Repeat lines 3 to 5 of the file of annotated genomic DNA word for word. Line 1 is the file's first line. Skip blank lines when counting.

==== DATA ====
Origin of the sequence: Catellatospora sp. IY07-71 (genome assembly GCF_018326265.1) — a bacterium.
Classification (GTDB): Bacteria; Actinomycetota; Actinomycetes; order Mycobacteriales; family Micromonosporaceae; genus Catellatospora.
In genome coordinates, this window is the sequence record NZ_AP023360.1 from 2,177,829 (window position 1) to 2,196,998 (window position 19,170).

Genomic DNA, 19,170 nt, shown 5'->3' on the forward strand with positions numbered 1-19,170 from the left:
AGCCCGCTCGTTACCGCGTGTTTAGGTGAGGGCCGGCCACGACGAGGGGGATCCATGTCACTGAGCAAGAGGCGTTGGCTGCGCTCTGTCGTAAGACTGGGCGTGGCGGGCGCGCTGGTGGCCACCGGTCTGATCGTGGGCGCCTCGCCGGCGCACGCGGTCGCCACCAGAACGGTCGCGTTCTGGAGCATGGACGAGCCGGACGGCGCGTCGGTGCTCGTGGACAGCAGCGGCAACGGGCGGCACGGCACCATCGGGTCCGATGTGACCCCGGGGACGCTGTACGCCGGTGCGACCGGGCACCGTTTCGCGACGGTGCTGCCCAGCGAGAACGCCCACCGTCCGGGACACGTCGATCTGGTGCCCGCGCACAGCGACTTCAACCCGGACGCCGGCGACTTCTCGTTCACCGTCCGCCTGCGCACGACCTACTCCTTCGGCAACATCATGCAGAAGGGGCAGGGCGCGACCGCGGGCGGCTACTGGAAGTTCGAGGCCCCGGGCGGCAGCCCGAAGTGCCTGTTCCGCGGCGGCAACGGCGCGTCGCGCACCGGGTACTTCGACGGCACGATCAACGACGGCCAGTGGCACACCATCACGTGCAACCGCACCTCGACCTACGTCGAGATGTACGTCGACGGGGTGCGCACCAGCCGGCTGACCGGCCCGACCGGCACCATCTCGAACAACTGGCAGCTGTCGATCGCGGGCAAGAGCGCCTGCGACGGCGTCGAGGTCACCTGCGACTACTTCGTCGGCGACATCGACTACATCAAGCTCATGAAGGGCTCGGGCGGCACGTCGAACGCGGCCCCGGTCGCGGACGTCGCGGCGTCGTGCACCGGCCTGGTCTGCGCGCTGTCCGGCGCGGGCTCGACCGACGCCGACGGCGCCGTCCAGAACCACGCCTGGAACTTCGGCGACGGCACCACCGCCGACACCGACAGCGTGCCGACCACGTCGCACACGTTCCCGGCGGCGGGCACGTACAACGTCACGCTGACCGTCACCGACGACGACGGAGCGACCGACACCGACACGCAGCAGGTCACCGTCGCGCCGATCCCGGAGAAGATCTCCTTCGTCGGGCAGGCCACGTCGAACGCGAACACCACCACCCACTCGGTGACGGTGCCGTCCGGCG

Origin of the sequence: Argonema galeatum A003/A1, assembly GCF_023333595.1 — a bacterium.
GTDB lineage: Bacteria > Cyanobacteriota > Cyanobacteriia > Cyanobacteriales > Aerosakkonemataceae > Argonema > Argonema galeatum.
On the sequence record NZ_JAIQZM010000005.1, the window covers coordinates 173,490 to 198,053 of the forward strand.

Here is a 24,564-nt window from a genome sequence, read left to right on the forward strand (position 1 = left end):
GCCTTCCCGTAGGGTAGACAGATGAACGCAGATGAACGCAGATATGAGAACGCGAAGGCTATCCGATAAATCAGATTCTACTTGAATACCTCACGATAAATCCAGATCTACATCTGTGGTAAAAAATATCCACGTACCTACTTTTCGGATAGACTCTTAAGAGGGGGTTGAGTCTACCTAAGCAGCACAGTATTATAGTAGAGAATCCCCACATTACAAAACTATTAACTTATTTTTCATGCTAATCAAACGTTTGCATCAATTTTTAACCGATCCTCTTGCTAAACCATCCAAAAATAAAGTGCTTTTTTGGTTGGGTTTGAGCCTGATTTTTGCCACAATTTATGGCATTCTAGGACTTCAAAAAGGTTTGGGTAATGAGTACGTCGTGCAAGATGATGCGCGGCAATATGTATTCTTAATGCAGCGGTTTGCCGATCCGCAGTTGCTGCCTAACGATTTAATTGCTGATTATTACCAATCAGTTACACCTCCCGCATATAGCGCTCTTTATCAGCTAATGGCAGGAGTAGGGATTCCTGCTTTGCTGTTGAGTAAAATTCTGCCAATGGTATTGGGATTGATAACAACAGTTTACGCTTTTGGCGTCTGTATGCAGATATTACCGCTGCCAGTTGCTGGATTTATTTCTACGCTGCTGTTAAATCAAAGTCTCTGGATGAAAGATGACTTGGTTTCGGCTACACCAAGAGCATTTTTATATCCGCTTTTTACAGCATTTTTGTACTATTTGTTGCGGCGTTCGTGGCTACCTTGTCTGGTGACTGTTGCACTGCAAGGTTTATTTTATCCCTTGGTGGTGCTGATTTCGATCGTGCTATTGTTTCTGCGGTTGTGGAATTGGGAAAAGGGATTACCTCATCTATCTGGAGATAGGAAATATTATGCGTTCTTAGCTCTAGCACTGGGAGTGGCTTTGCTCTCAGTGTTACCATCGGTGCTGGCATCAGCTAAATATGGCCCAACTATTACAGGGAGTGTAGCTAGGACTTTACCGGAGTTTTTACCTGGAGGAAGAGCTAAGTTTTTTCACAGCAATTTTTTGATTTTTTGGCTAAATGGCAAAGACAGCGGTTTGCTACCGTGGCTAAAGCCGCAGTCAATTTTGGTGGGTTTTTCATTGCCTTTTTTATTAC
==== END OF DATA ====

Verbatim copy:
In genome coordinates, this window is the sequence record NZ_AP023360.1 from 2,177,829 (window position 1) to 2,196,998 (window position 19,170).

Genomic DNA, 19,170 nt, shown 5'->3' on the forward strand with positions numbered 1-19,170 from the left:
AGCCCGCTCGTTACCGCGTGTTTAGGTGAGGGCCGGCCACGACGAGGGGGATCCATGTCACTGAGCAAGAGGCGTTGGCTGCGCTCTGTCGTAAGACTGGGCGTGGCGGGCGCGCTGGTGGCCACCGGTCTGATCGTGGGCGCCTCGCCGGCGCACGCGGTCGCCACCAGAACGGTCGCGTTCTGGAGCATGGACGAGCCGGACGGCGCGTCGGTGCTCGTGGACAGCAGCGGCAACGGGCGGCACGGCACCATCGGGTCCGATGTGACCCCGGGGACGCTGTACGCCGGTGCGACCGGGCACCGTTTCGCGACGGTGCTGCCCAGCGAGAACGCCCACCGTCCGGGACACGTCGATCTGGTGCCCGCGCACAGCGACTTCAACCCGGACGCCGGCGACTTCTCGTTCACCGTCCGCCTGCGCACGACCTACTCCTTCGGCAACATCATGCAGAAGGGGCAGGGCGCGACCGCGGGCGGCTACTGGAAGTTCGAGGCCCCGGGCGGCAGCCCGAAGTGCCTGTTCCGCGGCGGCAACGGCGCGTCGCGCACCGGGTACTTCGACGGCACGATCAACGACGGCCAGTGGCACACCATCACGTGCAACCGCACCTCGACCTACGTCGAGATGTACGTCGACGGGGTGCGCACCAGCCGGCTGACCGGCCCGACCGGCACCATCTCGAACAACTGGCAGCTGTCGATCGCGGGCAAGAGCGCCTGCGACGGCGTCGAGGTCACCTGCGACTACTTCGTCGGCGACATCGACTACATCAAGCTCATGAAGGGCTCGGGCGGCACGTCGAACGCGGCCCCGGTCGCGGACGTCGCGGCGTCGTGCACCGGCCTGGTCTGCGCGCTGTCCGGCGCGGGCTCGACCGACGCCGACGGCGCCGTCCAGAACCACGCCTGGAACTTCGGCGACGGCACCACCGCCGACACCGACAGCGTGCCGACCACGTCGCACACGTTCCCGGCGGCGGGCACGTACAACGTCACGCTGACCGTCACCGACGACGACGGAGCGACCGACACCGACACGCAGCAGGTCACCGTCGCGCCGATCCCGGAGAAGATCTCCTTCGTCGGGCAGGCCACGTCGAACGCGAACACCACCACCCACTCGGTGACGGTGCCGTCCGGCG